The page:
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Woman killed in highway crash involving semi truck near Rocky Mountain House

A woman was killed on Friday when the pickup truck she was driving collided with a semi-truck in central Alberta, RCMP say.

Police were called to Highway 11 west of Rocky Mountain House, about halfway to Nordegg, at about 6:30 a.m. for reports of a collision.

Investigators believe the pickup truck, which was travelling east, collided into the semi, which was travelling west.


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The 42-year-old woman was the lone occupant of the truck. She was declared dead at the scene, police said. The driver of the semi wasn’t injured.

Traffic was reduced to one-lane for several hours as investigators examined the scene, but the RCMP said it was reopened as of 6:10 p.m.

RCMP said the cause of the crash is still under investigation and a collision analyst would be conducting a scene examination.

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The Latest: Wounded Illinois trooper dies from injuries

The Latest on the shooting of an Illinois State Police trooper in East St. Louis (all times local):

7:15 p.m.

An Illinois State Police trooper has died from gunshot wounds suffered while executing a search warrant in East St. Louis.

Illinois State Police Acting Director Brendan Kelly says 33-year-old Trooper Nicholas Hopkins, a 10-year veteran, died in St. Louis University Hospital.

Hopkins of Waterloo was wounded early Friday during an exchange of gunfire while serving the warrant at an East St. Louis home. After the shooting, police surrounded the home and arrested at least two people. Authorities say efforts to apprehend another suspect continues.

Police didn’t say if anyone else was shot, nor have they revealed the issues addressed in the search warrant.

Waterloo Mayor Tom Smith says Hopkins was married and the father of four-year-old twins and an infant daughter.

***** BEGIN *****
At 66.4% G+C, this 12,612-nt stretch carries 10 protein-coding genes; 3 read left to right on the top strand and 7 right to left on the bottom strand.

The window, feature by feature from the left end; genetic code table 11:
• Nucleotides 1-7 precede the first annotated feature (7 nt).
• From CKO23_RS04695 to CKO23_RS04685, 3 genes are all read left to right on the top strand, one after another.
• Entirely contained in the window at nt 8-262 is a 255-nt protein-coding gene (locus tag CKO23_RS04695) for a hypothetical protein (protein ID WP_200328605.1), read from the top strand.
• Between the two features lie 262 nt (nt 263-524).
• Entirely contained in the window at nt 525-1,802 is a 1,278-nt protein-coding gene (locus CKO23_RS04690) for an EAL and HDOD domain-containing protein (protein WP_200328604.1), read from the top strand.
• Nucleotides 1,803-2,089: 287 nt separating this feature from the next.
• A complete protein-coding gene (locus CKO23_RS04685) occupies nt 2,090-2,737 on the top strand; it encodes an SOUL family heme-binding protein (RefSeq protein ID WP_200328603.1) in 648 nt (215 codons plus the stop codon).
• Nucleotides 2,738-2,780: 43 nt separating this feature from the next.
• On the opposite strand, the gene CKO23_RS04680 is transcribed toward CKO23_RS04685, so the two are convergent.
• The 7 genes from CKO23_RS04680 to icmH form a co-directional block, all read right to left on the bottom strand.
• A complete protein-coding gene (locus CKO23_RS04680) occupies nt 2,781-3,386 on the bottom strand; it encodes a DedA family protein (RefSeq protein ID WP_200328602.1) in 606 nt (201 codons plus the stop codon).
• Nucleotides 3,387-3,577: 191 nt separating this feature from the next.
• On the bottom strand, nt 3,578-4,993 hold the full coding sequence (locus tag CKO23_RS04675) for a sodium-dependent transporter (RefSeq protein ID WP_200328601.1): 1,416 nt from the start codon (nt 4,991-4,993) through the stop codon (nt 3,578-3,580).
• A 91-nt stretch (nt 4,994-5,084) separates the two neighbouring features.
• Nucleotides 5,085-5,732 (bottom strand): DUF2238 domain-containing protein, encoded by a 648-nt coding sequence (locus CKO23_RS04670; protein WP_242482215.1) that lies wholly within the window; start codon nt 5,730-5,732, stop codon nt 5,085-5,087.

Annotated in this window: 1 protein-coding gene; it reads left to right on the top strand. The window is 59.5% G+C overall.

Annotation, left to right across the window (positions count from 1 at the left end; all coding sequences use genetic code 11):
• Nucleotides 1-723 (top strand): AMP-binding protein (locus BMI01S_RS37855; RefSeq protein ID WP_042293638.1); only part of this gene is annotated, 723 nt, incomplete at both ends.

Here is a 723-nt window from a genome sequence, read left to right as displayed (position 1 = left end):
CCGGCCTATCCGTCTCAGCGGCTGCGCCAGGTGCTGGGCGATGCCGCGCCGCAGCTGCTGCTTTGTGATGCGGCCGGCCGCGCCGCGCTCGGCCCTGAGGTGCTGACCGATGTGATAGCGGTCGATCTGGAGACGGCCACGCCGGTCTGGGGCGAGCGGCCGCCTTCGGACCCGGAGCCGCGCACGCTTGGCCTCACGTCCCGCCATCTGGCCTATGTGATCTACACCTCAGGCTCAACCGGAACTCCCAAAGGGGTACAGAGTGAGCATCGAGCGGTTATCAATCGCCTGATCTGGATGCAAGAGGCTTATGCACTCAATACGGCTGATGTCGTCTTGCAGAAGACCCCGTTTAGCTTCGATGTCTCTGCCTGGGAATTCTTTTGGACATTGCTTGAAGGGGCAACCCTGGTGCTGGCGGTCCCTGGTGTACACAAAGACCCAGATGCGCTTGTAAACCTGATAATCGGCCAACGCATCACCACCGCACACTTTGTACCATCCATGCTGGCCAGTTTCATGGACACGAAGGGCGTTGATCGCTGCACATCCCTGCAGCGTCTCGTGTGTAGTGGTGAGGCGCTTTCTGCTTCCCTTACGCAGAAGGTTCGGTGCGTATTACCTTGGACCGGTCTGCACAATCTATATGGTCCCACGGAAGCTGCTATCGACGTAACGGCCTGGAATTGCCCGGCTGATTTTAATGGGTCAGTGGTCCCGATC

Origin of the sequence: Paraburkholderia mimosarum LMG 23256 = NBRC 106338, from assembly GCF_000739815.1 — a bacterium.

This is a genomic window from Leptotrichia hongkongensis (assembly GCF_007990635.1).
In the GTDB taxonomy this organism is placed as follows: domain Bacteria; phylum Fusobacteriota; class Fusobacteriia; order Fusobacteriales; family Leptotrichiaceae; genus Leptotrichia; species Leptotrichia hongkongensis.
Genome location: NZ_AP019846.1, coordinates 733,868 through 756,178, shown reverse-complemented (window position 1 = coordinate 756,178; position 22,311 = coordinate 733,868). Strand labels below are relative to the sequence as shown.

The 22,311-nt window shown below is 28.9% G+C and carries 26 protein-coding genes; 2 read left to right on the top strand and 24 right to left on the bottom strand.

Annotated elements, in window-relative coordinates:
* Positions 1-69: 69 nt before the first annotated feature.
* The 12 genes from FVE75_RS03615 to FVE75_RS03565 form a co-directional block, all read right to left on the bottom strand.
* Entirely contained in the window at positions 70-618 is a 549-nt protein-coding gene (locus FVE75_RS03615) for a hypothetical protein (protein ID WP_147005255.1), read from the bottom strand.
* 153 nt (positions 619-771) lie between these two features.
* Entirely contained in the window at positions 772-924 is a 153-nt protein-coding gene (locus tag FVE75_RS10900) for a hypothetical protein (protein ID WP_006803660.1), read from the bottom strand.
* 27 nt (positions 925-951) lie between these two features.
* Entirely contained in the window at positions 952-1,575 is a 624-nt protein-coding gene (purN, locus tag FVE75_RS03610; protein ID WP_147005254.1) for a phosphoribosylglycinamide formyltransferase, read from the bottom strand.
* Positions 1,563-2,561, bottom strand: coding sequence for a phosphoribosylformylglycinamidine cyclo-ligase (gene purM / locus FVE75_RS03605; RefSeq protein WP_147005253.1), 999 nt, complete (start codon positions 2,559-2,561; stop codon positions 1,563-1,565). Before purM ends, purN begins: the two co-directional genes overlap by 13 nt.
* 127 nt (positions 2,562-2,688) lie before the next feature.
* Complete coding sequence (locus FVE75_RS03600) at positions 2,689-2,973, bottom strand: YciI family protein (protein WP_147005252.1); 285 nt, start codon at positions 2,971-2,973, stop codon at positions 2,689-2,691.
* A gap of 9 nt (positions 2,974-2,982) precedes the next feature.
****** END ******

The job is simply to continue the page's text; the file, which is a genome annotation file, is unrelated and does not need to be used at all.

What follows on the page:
In a statement following the shooting, Illinois Gov. J.B. Pritzker noted state troopers display unbelievable courage and “put their lives on the line for us every single day.”


6:45 p.m.

Illinois State Police Acting Director Brendan Kelly is asking for prayers for a trooper who suffered life-threatening injuries while executing a search warrant.

Kelly says the 33-year-old trooper, who is a 10-year veteran, was wounded early Friday during an exchange of gunfire while serving the warrant at an East St. Louis home. After the shooting, police surrounded the home and arrested at least two people. Authorities haven’s said if anyone else was shot, nor have they revealed the issues addressed in the search warrant.

The trooper, who wasn’t identified, is being treated at St. Louis University Hospital. The extent of the trooper’s injuries hasn’t been disclosed.

Kelly asks that the public be respectful of the trooper’s family “in this trying time” and pray for all involved in the incident.

3:30 p.m.

An Illinois State Police trooper is hospitalized in a St. Louis hospital after suffering life-threatening injuries while executing a search warrant.

Authorities say the 33-year-old trooper, who is a 10-year veteran, was wounded early Friday during an exchange of gunfire while serving the warrant at an East St. Louis home. After the shooting, police surrounded the home and arrested two people.

Police didn’t say if anyone else was shot, nor have they revealed the issues addressed in the search warrant.

The trooper, who wasn’t identified, is being treated at St. Louis University Hospital. The extent of the trooper’s injuries hasn’t been disclosed.

In a statement following the shooting, Illinois Gov. J.B. Pritzker noted state troopers display unbelievable courage and “put their lives on the line for us every single day.”


11:54 a.m.

Illinois State Police say a trooper has received life-threatening injuries after being shot while executing a search warrant at a home in East St. Louis.

Police say there was an exchange of gunfire at the home at 5:26 a.m. Friday and the trooper was struck. It says the trooper, who was transported to a hospital, is 33 years old and a 10-year state police veteran.